Nice pictures...I plan to climb the same route in a week. Your post is very helpful. How difficult is the 4wd road for low clearance vehicles? Did you guys stay somewhere nearby overnight?


kivadiva1

Thanks so much!     2013-08-15 19:08:19
Thanks for you comment! I'm so glad it was helpful. I think the 4WD road would be challenging with a low clearance vehicle. I'm sure you could handle it in something like a Subaru though (but definitely not a Lincoln or Camry)!

Yes, although I love to camp and there are TONS of camping opportunities all the way up to the trail head, we stayed at Arrowhead Point Campground in Buena Vista. They have RV, cabin and yurt rentals - it's a fantastic place. The owners are really great and there's a little shoppette there and clean bathrooms/showers, etc. They have a website and it's close to most of those Collegiate Peak 14-ers. We stayed in the ”Cozy Cougar” RV and it was really comfortable. $99/night. It was worth it as we were exhausted and I can't imagine returning to a tent that night.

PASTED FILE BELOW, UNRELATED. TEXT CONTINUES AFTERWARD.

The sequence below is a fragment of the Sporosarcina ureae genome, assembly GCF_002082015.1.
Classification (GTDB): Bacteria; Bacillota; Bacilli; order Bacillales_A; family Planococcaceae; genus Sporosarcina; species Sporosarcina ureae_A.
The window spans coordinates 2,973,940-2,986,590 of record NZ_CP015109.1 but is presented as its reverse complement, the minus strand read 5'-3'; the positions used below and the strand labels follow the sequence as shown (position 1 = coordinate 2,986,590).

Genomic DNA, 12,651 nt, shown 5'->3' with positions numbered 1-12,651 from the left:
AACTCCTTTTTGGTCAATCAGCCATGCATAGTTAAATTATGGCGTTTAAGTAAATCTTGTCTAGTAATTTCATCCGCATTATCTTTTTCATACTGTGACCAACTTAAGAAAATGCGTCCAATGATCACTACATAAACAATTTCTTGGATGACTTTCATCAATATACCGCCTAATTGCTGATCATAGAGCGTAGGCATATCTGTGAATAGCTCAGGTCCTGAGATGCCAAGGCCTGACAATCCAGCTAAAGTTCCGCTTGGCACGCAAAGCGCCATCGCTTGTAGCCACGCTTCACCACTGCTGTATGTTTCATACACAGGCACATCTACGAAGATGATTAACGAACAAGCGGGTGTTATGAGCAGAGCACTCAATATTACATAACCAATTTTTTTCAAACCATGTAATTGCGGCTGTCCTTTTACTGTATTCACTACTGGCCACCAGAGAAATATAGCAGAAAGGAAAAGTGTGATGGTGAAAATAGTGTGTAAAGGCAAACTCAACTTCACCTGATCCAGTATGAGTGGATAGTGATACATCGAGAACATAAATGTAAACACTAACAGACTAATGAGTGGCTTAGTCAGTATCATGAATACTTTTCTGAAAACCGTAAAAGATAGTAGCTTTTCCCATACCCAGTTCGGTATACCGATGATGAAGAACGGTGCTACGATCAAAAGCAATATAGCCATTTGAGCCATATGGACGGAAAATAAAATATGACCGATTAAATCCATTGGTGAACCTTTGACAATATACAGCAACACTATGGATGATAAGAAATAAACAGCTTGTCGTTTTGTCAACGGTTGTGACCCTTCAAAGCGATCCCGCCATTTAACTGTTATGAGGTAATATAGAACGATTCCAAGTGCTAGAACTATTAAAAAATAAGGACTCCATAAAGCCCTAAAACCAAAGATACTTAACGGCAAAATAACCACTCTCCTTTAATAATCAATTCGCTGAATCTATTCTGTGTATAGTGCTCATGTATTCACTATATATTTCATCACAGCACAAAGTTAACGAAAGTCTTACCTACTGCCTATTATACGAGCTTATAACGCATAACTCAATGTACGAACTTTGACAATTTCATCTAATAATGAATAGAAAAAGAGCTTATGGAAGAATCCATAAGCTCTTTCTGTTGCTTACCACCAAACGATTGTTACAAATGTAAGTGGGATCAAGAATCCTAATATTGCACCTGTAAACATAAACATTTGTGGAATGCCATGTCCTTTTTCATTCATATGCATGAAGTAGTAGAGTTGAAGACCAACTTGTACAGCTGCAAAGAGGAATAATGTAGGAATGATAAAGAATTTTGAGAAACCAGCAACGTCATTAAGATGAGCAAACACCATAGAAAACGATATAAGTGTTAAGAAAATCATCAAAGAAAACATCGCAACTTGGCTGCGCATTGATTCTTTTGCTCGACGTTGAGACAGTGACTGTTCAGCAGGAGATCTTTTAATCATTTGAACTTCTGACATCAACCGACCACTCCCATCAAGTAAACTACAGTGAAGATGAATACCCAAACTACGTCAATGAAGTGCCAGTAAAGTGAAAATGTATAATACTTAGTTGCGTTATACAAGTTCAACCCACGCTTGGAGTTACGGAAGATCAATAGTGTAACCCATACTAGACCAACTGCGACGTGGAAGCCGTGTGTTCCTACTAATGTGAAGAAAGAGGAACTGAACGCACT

You might consider trying out one of the local hot springs after your hike too. We went to Cottonwood Hot Springs and relaxed in their private hot spring pool for an hour ($15/each) and I think it made a big difference in our muscle recovery. Let me know how you like the climb!

Enjoy!
Stacie